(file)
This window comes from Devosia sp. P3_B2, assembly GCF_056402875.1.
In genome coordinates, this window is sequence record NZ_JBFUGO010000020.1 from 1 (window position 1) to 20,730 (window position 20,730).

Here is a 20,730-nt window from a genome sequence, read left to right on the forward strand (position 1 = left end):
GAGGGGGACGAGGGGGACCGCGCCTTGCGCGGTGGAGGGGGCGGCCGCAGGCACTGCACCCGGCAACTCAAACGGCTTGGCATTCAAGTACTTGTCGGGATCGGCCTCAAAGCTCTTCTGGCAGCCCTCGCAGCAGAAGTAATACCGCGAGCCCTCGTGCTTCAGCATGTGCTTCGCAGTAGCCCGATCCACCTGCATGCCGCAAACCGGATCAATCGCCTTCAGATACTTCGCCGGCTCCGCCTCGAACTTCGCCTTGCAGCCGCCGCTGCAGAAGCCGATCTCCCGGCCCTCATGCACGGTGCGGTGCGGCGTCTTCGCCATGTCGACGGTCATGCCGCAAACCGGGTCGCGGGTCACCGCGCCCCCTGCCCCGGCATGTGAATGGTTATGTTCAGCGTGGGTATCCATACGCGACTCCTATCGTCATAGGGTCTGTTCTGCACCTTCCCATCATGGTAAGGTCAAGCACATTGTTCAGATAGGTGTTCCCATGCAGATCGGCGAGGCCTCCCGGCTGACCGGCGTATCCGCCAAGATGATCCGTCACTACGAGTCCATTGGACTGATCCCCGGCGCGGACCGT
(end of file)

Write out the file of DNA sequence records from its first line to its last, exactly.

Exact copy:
This window comes from Devosia sp. P3_B2, assembly GCF_056402875.1.
In genome coordinates, this window is sequence record NZ_JBFUGO010000020.1 from 1 (window position 1) to 20,730 (window position 20,730).

Here is a 20,730-nt window from a genome sequence, read left to right on the forward strand (position 1 = left end):
GAGGGGGACGAGGGGGACCGCGCCTTGCGCGGTGGAGGGGGCGGCCGCAGGCACTGCACCCGGCAACTCAAACGGCTTGGCATTCAAGTACTTGTCGGGATCGGCCTCAAAGCTCTTCTGGCAGCCCTCGCAGCAGAAGTAATACCGCGAGCCCTCGTGCTTCAGCATGTGCTTCGCAGTAGCCCGATCCACCTGCATGCCGCAAACCGGATCAATCGCCTTCAGATACTTCGCCGGCTCCGCCTCGAACTTCGCCTTGCAGCCGCCGCTGCAGAAGCCGATCTCCCGGCCCTCATGCACGGTGCGGTGCGGCGTCTTCGCCATGTCGACGGTCATGCCGCAAACCGGGTCGCGGGTCACCGCGCCCCCTGCCCCGGCATGTGAATGGTTATGTTCAGCGTGGGTATCCATACGCGACTCCTATCGTCATAGGGTCTGTTCTGCACCTTCCCATCATGGTAAGGTCAAGCACATTGTTCAGATAGGTGTTCCCATGCAGATCGGCGAGGCCTCCCGGCTGACCGGCGTATCCGCCAAGATGATCCGTCACTACGAGTCCATTGGACTGATCCCCGGCGCGGACCGT